Hartsville

Hartsville named All America City

PULSE program key component of application

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The city of Hartsville and its residents are still celebrating the victory of being named an All America City (AAC). Sponsored by the National Civic League, the AAC designation is given annually to towns, cities, counties, tribes, neighborhoods and metropolitan regions for outstanding civic accomplishments. The 2016 award program highlighted community efforts to "ensure that all our children are healthy and successful in school and life."

The process to become an All America City is daunting. The application asks direct questions about race, crime and employment. Specifically, each city must elaborate on three key community-driven programs, and make presentations to a jury of civic experts focusing on those examples of collaborative community problem solving. The application states: “We welcome descriptions of projects that ensure the success of all children, including at-risk children, through health or healthy community strategies and/or education strategies particularly seeking to improve attendance in school and/or projects that reflect the intersection of health and education.”

The Partnership for Unparalleled Scholastic Excellence (PULSE) was an integral part of the application's success story. The public-private partnership began in 2011, when then Sonoco president, chairman and chief executive officer (CEO) Harris DeLoach approached local leaders to improve educational opportunities and academic achievement for Hartsville students. Those leaders, Robert Wyatt, president of Coker College; Murray Brockman, president of the South Carolina Governor's School for Science and Mathematics (GSSM); and Dr. Rainey Knight, superintendent of the Darlington County School District, brainstormed ideas that eventually become PULSE.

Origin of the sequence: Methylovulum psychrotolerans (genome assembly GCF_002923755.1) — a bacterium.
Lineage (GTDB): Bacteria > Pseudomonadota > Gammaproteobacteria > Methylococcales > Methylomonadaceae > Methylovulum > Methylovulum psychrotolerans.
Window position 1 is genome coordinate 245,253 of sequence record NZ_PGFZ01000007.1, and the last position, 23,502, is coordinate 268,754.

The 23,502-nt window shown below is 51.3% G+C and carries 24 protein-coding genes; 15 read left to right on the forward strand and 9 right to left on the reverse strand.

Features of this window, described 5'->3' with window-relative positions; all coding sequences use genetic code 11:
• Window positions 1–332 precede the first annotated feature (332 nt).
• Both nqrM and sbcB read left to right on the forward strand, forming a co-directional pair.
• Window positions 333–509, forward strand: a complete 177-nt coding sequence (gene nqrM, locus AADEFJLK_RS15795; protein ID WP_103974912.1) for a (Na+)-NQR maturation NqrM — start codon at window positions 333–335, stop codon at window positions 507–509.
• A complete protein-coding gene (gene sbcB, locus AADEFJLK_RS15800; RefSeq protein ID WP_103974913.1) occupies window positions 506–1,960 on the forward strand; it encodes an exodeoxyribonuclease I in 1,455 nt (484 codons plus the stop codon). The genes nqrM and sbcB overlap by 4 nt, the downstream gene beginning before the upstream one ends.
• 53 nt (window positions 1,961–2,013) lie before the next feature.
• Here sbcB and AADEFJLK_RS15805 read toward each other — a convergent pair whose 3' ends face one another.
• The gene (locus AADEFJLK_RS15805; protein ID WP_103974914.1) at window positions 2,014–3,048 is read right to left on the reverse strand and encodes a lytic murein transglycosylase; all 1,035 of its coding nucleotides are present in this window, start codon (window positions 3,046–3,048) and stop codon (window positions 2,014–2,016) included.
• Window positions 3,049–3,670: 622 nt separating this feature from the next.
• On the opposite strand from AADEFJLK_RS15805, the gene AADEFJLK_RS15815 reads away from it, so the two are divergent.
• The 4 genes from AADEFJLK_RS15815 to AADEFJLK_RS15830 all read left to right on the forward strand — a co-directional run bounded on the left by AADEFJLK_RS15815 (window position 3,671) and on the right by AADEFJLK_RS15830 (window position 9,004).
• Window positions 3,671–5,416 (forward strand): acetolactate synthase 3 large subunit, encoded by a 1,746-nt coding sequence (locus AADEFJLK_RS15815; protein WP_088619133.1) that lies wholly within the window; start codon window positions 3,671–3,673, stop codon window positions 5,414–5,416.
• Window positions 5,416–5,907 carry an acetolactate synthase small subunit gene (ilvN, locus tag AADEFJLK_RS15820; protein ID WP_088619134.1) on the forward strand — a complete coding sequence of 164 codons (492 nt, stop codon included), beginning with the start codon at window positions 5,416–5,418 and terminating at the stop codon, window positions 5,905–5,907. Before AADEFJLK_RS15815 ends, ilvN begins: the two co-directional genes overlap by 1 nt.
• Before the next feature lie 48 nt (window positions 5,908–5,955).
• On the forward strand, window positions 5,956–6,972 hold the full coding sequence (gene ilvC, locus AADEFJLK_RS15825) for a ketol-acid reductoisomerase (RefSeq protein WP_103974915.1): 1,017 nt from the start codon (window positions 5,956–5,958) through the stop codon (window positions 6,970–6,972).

PULSE initiatives create the framework for student success by providing an elementary school environment that supports and encourages whole child development and offers academic challenges for high school students. The goal is that at graduation, students will be prepared, contributing members of society and the workforce through the combined resources and collaboration. The two key components of PULSE—the Comer School Development Program (SDP) at four Hartsville elementary schools and the Accelerated Learning Opportunities (ALO) at the high school for students excelling in science, math, the arts and language.

ALO students benefit from collaborative teaching program between GSSM and Coker College. Classes through GSSM include Advanced Chemistry, AP Calculus AB, Robotics, Molecular Biology, Pre-Engineering and Mandarin Chinese I, II and III. Classes at Coker include art, music, theater and dance. Dual credit is available for the arts classes and Mandarin Chinese.

The Comer SDP uses a no-fault problem solving strategy among three teams at the school. The teams encourage parental involvement and participation. By creating and working a comprehensive school plan, the SDP focuses on nurturing the whole child along six developmental pathways. The Comer schools have seen an increase in student growth and academic achievement as well as a reduction in disciplinary issues.

The application also outlined numerous successes in both the elementary and high school initiatives. Also mentioned were the PULSE mentor program, and Scoutreach, which is active in all four of the Comer elementary schools. The former enlists citizens to mentor elementary school children and the latter is an extension of the Boy Scouts of America, designed to provide leadership skills to children in rural areas.

Sharman Poplava, executive director of the TEACH Foundation, which oversees the administration of the PULSE program, and member of the AAC team, says she is proud of the town's accomplishment. “It's a wonderful testament to the residents of Hartsville that we have been named an All America City. There is a tremendous amount of ground work that has to be done to prepare and participate in this process.

“This year's theme of student success is what the PULSE program is all about,” she adds. “Hartsville is a special place that strives to improve educational outcomes for students. It's nice to be recognized for all the things that our community is doing right.”

Poplava was joined by two ALO students, Stone Martin and Archie Torain. Tara King, principal of West Hartsville elementary, a Comer school, also attended on behalf of the PULSE program.

Hartsville is one of 10 cities that earned the All American City designation for 2016. The small South Carolina town was also an All America City in 1996.

Read the entire application and the numerous PULSE successes here.

Scoutreach troops have busy end to 2015

Month features several key events

Scoutreach troops 500, 542, 543 and 544 were busy during the month of December 2015. They celebrated by participating in numerous events as part of Good Citizen Month.